43. ^ Francis Jennings, "Pierre Bisaillon," Dictionary of Canadian Biography, University of Toronto/Université Laval, 2003
  44. ^ Alan Tully, Robert Olwell, Cultures and Identities in Colonial British America. Johns Hopkins University Press, 2015. ISBN 1421419165
  45. ^ John B. Keith and Mrs. C. Harold Johnson, History of Cumberland and Adams Counties, Pennsylvania, Containing History of the Counties, Their Townships, Towns, Villages, Schools, Churches, Industries, Etc.; Portraits of Early Settlers and Prominent men; Biographies; History of Pennsylvania, Statistical and Miscellaneous Matter, etc., Chicago, Warner Beers & Co.,1886.
  46. ^ James Hart Merrell, Into the American Woods: Negotiators on the Pennsylvania Frontier, W. W. Norton & Company, 2000. ISBN 0393319768
  47. ^ The Pennsylvania Magazine of History and Biography, Vol. XXIV, Historical Society of Pennsylvania, 1900; p. 17.
  48. ^ Samuel Hazard, Colonial Records of Pennsylvania, vol. 2, 1700-1717. Harrisburg: Theophilus Fenn, 1838
  49. ^ Charles Penrose Keith, Chronicles of Pennsylvania from the English Revolution to the Peace of Aix-la-Chapelle, 1688-1748, Vol. II, Patterson & White, Philadelphia, 1917; p. 475.
  50. ^ Keith, Charles Penrose. Chronicles of Pennsylvania from the English Revolution to the Peace of Aix-la-Chapelle, 1688-1748, Patterson & White Company, 1917.
  51. ^ Cecil County, Md., Judgments, Book E: 204.
  52. ^ Corinne Hanna, "Early Traders on the Upper Potomac," November 2019
  53. ^ Feasibility Study on a Potential Susquehanna Connector Trail for the John Smith Historic Trail, Prepared for The Friends of the John Smith Chesapeake National Historic Trail, November 16, 2009, Bucknell University.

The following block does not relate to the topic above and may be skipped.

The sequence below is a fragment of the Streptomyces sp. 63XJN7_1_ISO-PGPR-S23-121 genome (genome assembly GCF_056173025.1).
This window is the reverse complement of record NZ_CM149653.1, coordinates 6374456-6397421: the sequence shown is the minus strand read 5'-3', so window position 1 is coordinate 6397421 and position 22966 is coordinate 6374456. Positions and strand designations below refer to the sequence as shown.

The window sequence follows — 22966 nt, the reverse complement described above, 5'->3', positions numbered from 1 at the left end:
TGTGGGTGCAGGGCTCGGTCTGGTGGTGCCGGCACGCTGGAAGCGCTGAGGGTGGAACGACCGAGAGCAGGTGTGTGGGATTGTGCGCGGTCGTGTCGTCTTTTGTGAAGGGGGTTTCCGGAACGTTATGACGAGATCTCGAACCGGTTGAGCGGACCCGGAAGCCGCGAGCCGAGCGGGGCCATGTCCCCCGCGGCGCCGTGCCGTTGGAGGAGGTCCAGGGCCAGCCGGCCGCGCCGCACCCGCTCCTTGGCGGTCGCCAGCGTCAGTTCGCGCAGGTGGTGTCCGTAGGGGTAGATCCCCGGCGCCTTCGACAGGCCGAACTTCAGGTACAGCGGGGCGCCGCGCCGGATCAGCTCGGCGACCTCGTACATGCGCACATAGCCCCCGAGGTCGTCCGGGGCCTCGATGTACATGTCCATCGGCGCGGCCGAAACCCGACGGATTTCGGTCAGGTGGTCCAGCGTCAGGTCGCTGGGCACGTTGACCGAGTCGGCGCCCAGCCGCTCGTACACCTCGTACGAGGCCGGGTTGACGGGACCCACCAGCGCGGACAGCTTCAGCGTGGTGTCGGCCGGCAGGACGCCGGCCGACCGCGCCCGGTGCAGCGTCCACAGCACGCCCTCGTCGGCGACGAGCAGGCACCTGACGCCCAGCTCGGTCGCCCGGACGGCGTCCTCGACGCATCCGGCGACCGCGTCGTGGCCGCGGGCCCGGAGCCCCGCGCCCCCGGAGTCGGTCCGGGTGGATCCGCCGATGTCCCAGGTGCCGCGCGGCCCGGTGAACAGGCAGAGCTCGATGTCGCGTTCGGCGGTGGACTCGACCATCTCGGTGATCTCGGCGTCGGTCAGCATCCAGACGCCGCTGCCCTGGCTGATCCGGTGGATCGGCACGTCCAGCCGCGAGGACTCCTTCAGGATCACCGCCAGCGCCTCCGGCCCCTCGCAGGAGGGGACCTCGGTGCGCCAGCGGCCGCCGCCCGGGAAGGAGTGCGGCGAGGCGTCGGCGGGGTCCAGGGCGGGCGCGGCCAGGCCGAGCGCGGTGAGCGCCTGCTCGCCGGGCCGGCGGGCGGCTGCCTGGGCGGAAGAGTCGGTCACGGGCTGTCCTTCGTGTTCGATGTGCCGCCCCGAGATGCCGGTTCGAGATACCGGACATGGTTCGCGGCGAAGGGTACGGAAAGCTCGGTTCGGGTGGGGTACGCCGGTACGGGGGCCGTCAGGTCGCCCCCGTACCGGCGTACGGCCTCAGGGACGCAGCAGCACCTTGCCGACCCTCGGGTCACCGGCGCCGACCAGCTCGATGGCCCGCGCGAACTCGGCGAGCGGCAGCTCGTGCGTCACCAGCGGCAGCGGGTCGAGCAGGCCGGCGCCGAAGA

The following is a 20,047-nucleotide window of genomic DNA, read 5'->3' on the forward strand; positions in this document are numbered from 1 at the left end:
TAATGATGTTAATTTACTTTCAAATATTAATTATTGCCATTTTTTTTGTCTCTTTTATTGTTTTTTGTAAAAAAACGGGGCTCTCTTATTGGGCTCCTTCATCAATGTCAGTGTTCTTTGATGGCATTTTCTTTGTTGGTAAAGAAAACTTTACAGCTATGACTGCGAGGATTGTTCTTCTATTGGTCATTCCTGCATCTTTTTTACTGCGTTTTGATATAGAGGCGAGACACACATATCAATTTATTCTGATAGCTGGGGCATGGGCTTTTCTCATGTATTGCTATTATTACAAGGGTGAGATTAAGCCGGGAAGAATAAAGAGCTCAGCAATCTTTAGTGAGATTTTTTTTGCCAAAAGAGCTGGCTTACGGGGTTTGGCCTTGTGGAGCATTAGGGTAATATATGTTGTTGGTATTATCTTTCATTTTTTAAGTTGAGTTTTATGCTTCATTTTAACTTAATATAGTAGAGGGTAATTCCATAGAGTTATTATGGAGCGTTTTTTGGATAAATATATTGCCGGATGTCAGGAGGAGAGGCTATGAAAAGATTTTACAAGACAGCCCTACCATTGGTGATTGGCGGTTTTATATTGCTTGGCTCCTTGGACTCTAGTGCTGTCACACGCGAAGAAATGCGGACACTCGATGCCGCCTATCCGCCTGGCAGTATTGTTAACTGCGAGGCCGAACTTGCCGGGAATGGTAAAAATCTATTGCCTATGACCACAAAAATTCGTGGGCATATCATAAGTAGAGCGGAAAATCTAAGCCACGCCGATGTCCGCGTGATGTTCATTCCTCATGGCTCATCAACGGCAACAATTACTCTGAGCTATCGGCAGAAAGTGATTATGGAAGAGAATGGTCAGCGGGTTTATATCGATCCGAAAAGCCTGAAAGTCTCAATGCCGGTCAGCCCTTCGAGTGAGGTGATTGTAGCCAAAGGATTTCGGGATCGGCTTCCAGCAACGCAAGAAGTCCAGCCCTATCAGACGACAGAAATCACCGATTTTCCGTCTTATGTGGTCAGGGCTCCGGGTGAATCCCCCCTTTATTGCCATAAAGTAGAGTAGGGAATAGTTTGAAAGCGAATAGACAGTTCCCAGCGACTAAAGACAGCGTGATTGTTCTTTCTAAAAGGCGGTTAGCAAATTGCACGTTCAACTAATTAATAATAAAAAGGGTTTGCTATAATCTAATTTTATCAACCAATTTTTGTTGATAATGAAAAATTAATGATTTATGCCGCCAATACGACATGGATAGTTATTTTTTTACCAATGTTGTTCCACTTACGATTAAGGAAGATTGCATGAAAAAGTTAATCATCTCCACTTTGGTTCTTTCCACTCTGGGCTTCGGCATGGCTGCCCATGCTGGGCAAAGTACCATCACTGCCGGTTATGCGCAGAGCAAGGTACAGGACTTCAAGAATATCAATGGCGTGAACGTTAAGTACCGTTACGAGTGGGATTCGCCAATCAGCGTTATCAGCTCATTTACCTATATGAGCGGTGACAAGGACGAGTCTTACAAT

54. ^ Choukas-Bradley, Melanie. Sugarloaf: The Mountain's History, Geology, and Natural Lore. University of Virginia Press, 2003.
  55. ^ Thomas P. de Graffenried, History of the de Graffenried Family, from 1191 A.D. to 1925, Vail-Ballou Press, New York, 1925; pp. 101-102.
  56. ^ Kemper, Charles E. (1933). "The Massanutten Mountains". The Virginia Magazine of History and Biography. 30 (1): 61–62. JSTOR 4243865 – via JSTOR.
  57. ^ Stuart Fiedel, John Bedell, Charles LeeDecker, "Cohongorooto: The Potomac Above the Falls Archeological Identification and Evaluation Study of Chesapeake & Ohio Canal National Historical Park, Rock Creek to Sandy Hook (Mile markers 0 to 59); Volume I, Final Report." The Louis Berger Group, Inc., December 2005
  58. ^ Henry Frank Eshleman, Lancaster County Indians: Annals of the Susquehannocks and Other Indian Tribes of the Susquehanna Territory from about the Year 1500 to 1763, the Date of Their Extinction, Express Print Company, 1909; p. 193.
  59. ^ Francis Jennings, The Ambiguous Iroquois Empire: The Covenant Chain Confederation of Indian Tribes with English Colonies from Its Beginnings to the Lancaster Treaty of 1744, W. W. Norton & Company, 1984; p. 270. ISBN 0393303020
  60. ^ David H. Landis, "The Location of Susquehannock Fort," Papers Read Before the Lancaster County Historical Society, March 4, 1910.
  61. ^ Margaret Connell Szasz, ed. Between Indian and White Worlds: The Cultural Broker. University of Oklahoma Press, 2001.ISBN 0806133856

Further reading

  • Hanna, Charles Augustus. The Wilderness Trail: or The Ventures and Adventures of the Pennsylvania Traders on the Allegheny Path, With Some New Annals of the Old West, and the Records of Some Strong Men and Some Bad Ones. New York: Putnam, 1911. (Volume I), (Volume II)